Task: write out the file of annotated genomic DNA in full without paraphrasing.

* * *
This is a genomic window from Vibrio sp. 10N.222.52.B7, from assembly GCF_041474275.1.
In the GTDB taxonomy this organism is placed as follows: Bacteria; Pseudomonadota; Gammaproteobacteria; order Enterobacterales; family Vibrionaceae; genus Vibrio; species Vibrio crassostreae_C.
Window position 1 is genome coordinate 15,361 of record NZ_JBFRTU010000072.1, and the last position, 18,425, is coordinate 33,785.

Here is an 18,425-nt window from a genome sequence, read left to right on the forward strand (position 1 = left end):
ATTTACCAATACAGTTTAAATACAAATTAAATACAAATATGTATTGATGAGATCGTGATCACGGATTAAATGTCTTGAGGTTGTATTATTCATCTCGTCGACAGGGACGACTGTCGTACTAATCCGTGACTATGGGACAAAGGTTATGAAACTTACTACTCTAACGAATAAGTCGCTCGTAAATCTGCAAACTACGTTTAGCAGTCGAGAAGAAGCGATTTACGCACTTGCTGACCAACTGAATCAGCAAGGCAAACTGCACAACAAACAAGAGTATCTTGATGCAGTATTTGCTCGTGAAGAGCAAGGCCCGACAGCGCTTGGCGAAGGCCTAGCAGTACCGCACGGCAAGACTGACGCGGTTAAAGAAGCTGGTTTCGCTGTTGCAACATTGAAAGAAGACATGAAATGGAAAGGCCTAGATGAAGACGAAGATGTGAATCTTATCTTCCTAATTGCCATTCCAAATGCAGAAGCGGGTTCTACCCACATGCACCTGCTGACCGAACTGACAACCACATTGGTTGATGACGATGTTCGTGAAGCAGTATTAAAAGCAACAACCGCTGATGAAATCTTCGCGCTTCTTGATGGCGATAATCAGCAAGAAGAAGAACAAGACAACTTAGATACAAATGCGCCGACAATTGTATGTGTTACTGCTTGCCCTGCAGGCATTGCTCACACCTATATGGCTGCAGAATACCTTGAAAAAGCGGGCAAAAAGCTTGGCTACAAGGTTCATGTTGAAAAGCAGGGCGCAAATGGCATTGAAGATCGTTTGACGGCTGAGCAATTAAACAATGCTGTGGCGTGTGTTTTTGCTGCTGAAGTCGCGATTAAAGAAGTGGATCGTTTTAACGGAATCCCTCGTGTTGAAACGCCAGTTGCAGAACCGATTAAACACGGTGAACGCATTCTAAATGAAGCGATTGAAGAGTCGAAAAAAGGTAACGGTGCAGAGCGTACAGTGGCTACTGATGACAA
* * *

This is a genomic window from Vibrio sp. 10N.222.52.B7, from assembly GCF_041474275.1.
In the GTDB taxonomy this organism is placed as follows: Bacteria; Pseudomonadota; Gammaproteobacteria; order Enterobacterales; family Vibrionaceae; genus Vibrio; species Vibrio crassostreae_C.
Window position 1 is genome coordinate 15,361 of record NZ_JBFRTU010000072.1, and the last position, 18,425, is coordinate 33,785.

Here is an 18,425-nt window from a genome sequence, read left to right on the forward strand (position 1 = left end):
ATTTACCAATACAGTTTAAATACAAATTAAATACAAATATGTATTGATGAGATCGTGATCACGGATTAAATGTCTTGAGGTTGTATTATTCATCTCGTCGACAGGGACGACTGTCGTACTAATCCGTGACTATGGGACAAAGGTTATGAAACTTACTACTCTAACGAATAAGTCGCTCGTAAATCTGCAAACTACGTTTAGCAGTCGAGAAGAAGCGATTTACGCACTTGCTGACCAACTGAATCAGCAAGGCAAACTGCACAACAAACAAGAGTATCTTGATGCAGTATTTGCTCGTGAAGAGCAAGGCCCGACAGCGCTTGGCGAAGGCCTAGCAGTACCGCACGGCAAGACTGACGCGGTTAAAGAAGCTGGTTTCGCTGTTGCAACATTGAAAGAAGACATGAAATGGAAAGGCCTAGATGAAGACGAAGATGTGAATCTTATCTTCCTAATTGCCATTCCAAATGCAGAAGCGGGTTCTACCCACATGCACCTGCTGACCGAACTGACAACCACATTGGTTGATGACGATGTTCGTGAAGCAGTATTAAAAGCAACAACCGCTGATGAAATCTTCGCGCTTCTTGATGGCGATAATCAGCAAGAAGAAGAACAAGACAACTTAGATACAAATGCGCCGACAATTGTATGTGTTACTGCTTGCCCTGCAGGCATTGCTCACACCTATATGGCTGCAGAATACCTTGAAAAAGCGGGCAAAAAGCTTGGCTACAAGGTTCATGTTGAAAAGCAGGGCGCAAATGGCATTGAAGATCGTTTGACGGCTGAGCAATTAAACAATGCTGTGGCGTGTGTTTTTGCTGCTGAAGTCGCGATTAAAGAAGTGGATCGTTTTAACGGAATCCCTCGTGTTGAAACGCCAGTTGCAGAACCGATTAAACACGGTGAACGCATTCTAAATGAAGCGATTGAAGAGTCGAAAAAAGGTAACGGTGCAGAGCGTACAGTGGCTACTGATGACAA